Friday, May 27

The pandemic cuts the spending of Community companies on innovation by 17%

Despite the effort made by many industries to transform their production and respond quickly to the demand for masks or hydroalcoholic gels to curb the pandemic, or the changes that many other companies had to introduce to meet the increased demand for online orders, the truth is that, in general terms, 2020 was not a good year for business innovation. The drop in billing, the uncertainty about the consequences of the crisis or the paralysis of activity due to confinement caused many firms to reduce their budgets in this section.

That yes, a cut that did not affect all the autonomies equally, and that goes from the decrease of 39.6% in which investment in innovative activities fell in Aragon, to the slight increase of 0.8% that was registered in Navarra, according to the latest data from the National Institute of Statistics. In the case of the Valencian Community, the decrease was 17.1%, which represents a drop five points higher than the Spanish average, which was 11.9%.

Specifically, compared to the 1,556 million euros that companies allocated autonomously to R&D, the improvement of their products or services, or the optimization of their processes in 2019, during the first year of the pandemic the figure fell to the 1,255 million euros. In this way, the Valencian Community hardly concentrates 7.4% of the expenditure that companies execute on innovation in the country as a whole, below the weight that the Valencian economy has in the national GDP, which was in that year of 9, 3%.

On the contrary, the region where the most was invested in this item was Madrid, where spending on innovation reached 5,267 million, only 5.8% less than the previous year, which represents 30.8% of the national total. It is followed by Catalonia, with 4,512 million (14% less), which represents more than a quarter of the total. The Basque Country is in third position, with 1,493 million, which represents 8.7% of all innovative investment in Spain, despite the 12.8% decrease that it also recorded.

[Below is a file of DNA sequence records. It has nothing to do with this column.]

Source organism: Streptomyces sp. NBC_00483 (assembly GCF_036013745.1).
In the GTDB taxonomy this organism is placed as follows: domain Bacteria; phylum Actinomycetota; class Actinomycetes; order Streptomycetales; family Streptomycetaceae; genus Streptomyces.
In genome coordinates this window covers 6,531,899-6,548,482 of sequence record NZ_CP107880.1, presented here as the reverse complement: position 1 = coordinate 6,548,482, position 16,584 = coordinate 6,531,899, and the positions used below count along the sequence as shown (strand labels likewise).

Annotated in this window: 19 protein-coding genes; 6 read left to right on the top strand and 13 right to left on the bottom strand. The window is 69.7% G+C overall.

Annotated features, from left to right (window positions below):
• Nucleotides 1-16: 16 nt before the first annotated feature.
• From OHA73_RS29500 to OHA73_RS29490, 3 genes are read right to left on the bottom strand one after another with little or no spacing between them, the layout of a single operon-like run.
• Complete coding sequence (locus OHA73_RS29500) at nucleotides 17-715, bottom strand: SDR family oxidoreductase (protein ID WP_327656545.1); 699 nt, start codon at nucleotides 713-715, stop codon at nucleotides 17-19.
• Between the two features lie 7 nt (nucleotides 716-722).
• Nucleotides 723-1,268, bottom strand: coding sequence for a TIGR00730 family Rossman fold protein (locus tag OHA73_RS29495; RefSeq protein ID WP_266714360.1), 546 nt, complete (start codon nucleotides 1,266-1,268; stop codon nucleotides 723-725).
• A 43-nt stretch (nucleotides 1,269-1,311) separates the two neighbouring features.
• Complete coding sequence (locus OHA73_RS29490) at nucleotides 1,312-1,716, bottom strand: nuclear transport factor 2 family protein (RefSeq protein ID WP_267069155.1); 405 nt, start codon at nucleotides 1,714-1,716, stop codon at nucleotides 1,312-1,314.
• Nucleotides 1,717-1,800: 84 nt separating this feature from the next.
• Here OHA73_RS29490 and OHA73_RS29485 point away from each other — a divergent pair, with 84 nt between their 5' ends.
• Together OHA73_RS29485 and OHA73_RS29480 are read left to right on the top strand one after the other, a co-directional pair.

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less research

Another of the distinguishing features of the Valencian Community is the distribution of spending within this area. Thus, while at the national level internal research and development (R&D) processes represent the highest percentage, with 49% of all the money invested, in autonomy it only represents 35.8%. On the contrary, Valencian companies allocate more budget to other innovation activities, such as engineering, creative design, marketing and brand value activities, intellectual property, training or software development. Some activities that take 58.7% of all spending in this area in the Community, compared to 40.7% representing national level. Finally, spending on the acquisition of external R&D accounts for another 10.26% of the pie at the Spanish level, and only 5.4% on autonomy.

The CEV employers downplayed this fall and recalled that 2020 was a “very atypical” year, making it difficult to draw conclusions. In any case, they recalled that in the years prior to the pandemic, the Valencian Community seemed to have taken the correct path in this field, with a significant increase in spending on innovation. Thus, they pointed to the recent Redit study that indicates that the Community is the autonomy that had improved the most in the European RIS 2014 indicator in recent years, with an increase in private investment in R&D of 45% between 2014 and 2019, 15 points above the Spanish average.

Even so, from the organization chaired by Salvador Navarro they insist on the need to increase the investment effort in this area, and on the need to promote public-private collaboration, and ensure that innovation also reaches SMEs.

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Only textiles and IT raise your budget

The cut in the allocation for innovation was generalized in 2020 in almost all sectors. Among the few exceptions in which it increased are the clothing industry, which went from spending 74 to 93 million in innovation throughout the country; the energy and water industry (306 million) and, above all, the programming and consultancy industry, where it reached 1,907 million, 18% more.

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